Confession: I have a problem called “Selective Memory.” Capital S. Capital M. For emphasis.
This is probably somewhere in the same family as “selective hearing.” My mom used to holler endlessly to my brother about that, about how he only heard what he wanted to hear, which very rarely included her demands to take out the trash, feed the chickens, or water the half-dead, potted green things in buckets on the back porch. I’ve never really suffered from this ailment so much. But selective memory is much worse. I can’t always remember things. And even worse, I can’t always forget them.
This has nothing to do with getting old, or with being slow. It has to do, mostly, with a memory that has no idea what decade Lincoln was President in, but can remember the first poem it ever memorized in the first grade. “In winter, I get up at night, and dress by yellow candlelight…”
I have no idea what borders Minnesota, but I know that Tennessee had the lowest real estate prices in the country when I was in college. I often don’t remember my four-digit PIN number on my debit card that I use two or three times a week, but I still remember how to tie a fishing lure, though I haven’t done it in many years.
Memory is tricky. There are some things that you think you’ll have forever--a last glimpse of a loved one, good times with your best friends, your first date. But for me, all of these have receded to a realm of colored smoke, where all form and detail has faded to emptiness, and anything I conjure up is only a speculation or a lucent phantom of what was.
And then there are things that are so small and insignificant that I don’t know how I’ve retained them all this time, why they have lived, starved for attention but not for power, in the little pathways of my mind, hibernating for long months and then bursting forth every now and again with such force and persistence and clarity that they occupy the whole of my attention for hours on end. The argument I overheard between my parents one Christmas Eve when I was in junior high that made me sick to my stomach for three days. Flipping the swings at the playground up over the top bar so that the chains clanged in an unholy summons and lifted the seat high above the sand. Walking alone into the dim, musty, dirty shack that smelled of stale bread and crumbling shoes to visit Ted, the old man who ate beet sandwiches, gave kids rides on his motorized wheelchair, and bragged that he was going to live to be a hundred. These things I remember as if they were yesterday, though millions of moments have happened since then, vying for space in that eternal computer.
I do not know why I cannot remember the feel of my first kiss, but my heart re-throbs with all the love and ache of the summer day fifteen years ago, when I sat with a pair of tweezers in a pool of hot, hot sun, pulling the bloated tics from the pink skin of that puppy I loved, who was so small and broken and sick from the day she was born, that the sight of those insects stealing her very life-blood away broke my heart with a million cracks that remain there still.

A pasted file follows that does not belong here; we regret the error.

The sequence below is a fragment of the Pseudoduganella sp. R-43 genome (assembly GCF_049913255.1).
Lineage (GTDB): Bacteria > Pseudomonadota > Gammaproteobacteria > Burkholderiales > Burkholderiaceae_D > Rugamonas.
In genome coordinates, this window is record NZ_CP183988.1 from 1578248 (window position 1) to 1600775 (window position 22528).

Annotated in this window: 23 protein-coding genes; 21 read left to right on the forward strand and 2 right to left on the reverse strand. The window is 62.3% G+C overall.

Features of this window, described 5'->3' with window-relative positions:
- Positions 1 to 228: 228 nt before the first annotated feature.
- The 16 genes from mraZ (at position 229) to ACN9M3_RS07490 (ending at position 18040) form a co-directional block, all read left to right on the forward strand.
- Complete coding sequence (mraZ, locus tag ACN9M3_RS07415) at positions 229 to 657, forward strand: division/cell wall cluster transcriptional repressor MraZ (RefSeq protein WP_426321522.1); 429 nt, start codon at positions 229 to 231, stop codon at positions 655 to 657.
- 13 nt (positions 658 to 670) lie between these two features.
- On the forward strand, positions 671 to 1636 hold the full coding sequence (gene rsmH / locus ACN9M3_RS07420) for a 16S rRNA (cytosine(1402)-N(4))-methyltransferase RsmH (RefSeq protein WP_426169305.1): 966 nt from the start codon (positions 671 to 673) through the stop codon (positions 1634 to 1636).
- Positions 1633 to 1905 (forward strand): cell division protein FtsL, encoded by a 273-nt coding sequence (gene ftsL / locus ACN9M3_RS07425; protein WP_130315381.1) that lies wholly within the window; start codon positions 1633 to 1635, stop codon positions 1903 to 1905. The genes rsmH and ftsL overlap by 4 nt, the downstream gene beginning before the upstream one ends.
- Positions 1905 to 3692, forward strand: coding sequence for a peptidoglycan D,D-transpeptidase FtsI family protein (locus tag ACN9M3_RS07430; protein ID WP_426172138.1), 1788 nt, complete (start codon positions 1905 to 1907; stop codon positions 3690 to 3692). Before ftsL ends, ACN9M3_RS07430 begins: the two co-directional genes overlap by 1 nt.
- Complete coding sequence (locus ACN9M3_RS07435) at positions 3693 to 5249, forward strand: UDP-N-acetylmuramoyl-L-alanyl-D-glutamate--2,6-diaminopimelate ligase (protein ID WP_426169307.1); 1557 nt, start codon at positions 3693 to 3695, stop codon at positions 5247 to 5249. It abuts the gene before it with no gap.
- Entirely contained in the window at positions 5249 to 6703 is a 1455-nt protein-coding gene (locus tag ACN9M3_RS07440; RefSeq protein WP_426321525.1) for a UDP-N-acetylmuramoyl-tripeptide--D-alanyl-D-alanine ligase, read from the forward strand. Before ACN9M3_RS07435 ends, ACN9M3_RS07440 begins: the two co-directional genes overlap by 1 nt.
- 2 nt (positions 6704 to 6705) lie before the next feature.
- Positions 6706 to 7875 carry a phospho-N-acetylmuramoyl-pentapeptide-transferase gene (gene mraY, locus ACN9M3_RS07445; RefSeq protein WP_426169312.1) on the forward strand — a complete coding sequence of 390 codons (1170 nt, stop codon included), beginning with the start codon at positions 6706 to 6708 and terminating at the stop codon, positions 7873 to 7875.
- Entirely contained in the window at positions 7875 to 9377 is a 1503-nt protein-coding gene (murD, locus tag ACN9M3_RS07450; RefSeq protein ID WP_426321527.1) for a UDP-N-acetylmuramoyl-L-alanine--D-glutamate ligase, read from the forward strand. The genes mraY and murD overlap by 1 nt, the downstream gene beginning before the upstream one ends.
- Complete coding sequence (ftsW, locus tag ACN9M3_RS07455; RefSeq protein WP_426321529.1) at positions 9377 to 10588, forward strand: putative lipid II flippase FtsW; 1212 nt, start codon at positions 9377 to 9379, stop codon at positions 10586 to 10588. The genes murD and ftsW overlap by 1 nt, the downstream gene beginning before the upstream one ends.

It seems to me that there are certain events in life that are “big” enough, that we should never forget them. So why, then, do I not remember my baptism when I was eight years old? Why do I not remember getting my driver’s license, though I remember the five months preceding it when I practiced and ran over every shrub and light post in two neighborhoods? All I can say is that I had better remember my wedding when that ten year anniversary rolls around.
Sometimes it’s not a matter of wishing I could remember, but of yearning to forget. I don’t want the old man, yellowed with disease and open sores, naked but for dirt, curled on the brick wall along that village road to lie, dying forever in my mind as he does now. I don’t want to always miss the boy who sat in the trees with me and talked for hours, leaves shutting out the world, who collected stones that we never skipped, who lives on in my memory, laughing. There are some moments that I wish could live in my mind but fade from my heart.
I wish I could call the shots. I wish I could say which events got filed for eternity and which went out with the morning trash. They should be my treasures to keep, my trash to burn.
But that power has never been mine. And perhaps I would regret it if it was. During those times when I scuttle through life, seemingly lost, I always go back to memory. The things I remember tell me who I am. What if I did not remember that argument between my parents on that dark winter night? Would I look at them today with the same joy at their happiness together—with the confidence that problems can be worked out? What if I had never pulled those sickening tics from that soft fur? Would I still have the compassion that spills out my eyes and my hands toward all suffering things? What if what I remembered most about that first love was his kiss, instead of his smile? Would love mean something different?
I’ve never been very good at remembering the big things. Perhaps they are simply too wide for me to really see them. But the collection of those little moments that swim through me has made me a lover of the insignificant. I love anthills. And leaves that are turning colors just at the edges. And half-smiles. And broken red bricks. And I don’t know if I could love any of these things if my memory was taken up by weddings and funerals and milestones. Maybe it will be okay if I can’t remember my wedding in ten, twenty, fifty years.
As long as I can remember the smooth softness of sweet icing, heels clinking on a dance floor.